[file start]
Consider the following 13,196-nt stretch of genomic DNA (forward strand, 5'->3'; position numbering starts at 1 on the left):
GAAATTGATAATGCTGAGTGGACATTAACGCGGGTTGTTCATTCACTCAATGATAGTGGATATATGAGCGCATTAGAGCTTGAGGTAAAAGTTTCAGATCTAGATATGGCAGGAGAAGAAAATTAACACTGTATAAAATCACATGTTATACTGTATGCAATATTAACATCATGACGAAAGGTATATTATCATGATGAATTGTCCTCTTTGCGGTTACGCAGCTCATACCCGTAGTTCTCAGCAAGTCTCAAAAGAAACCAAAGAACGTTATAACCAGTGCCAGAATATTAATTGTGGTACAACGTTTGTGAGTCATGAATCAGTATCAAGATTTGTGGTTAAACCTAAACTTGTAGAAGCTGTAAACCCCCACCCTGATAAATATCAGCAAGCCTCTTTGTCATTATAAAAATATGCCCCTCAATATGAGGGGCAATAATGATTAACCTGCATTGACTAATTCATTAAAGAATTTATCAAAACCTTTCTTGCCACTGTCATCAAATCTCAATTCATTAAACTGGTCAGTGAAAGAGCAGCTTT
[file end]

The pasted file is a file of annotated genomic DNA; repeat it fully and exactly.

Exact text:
Consider the following 13,196-nt stretch of genomic DNA (forward strand, 5'->3'; position numbering starts at 1 on the left):
GAAATTGATAATGCTGAGTGGACATTAACGCGGGTTGTTCATTCACTCAATGATAGTGGATATATGAGCGCATTAGAGCTTGAGGTAAAAGTTTCAGATCTAGATATGGCAGGAGAAGAAAATTAACACTGTATAAAATCACATGTTATACTGTATGCAATATTAACATCATGACGAAAGGTATATTATCATGATGAATTGTCCTCTTTGCGGTTACGCAGCTCATACCCGTAGTTCTCAGCAAGTCTCAAAAGAAACCAAAGAACGTTATAACCAGTGCCAGAATATTAATTGTGGTACAACGTTTGTGAGTCATGAATCAGTATCAAGATTTGTGGTTAAACCTAAACTTGTAGAAGCTGTAAACCCCCACCCTGATAAATATCAGCAAGCCTCTTTGTCATTATAAAAATATGCCCCTCAATATGAGGGGCAATAATGATTAACCTGCATTGACTAATTCATTAAAGAATTTATCAAAACCTTTCTTGCCACTGTCATCAAATCTCAATTCATTAAACTGGTCAGTGAAAGAGCAGCTTT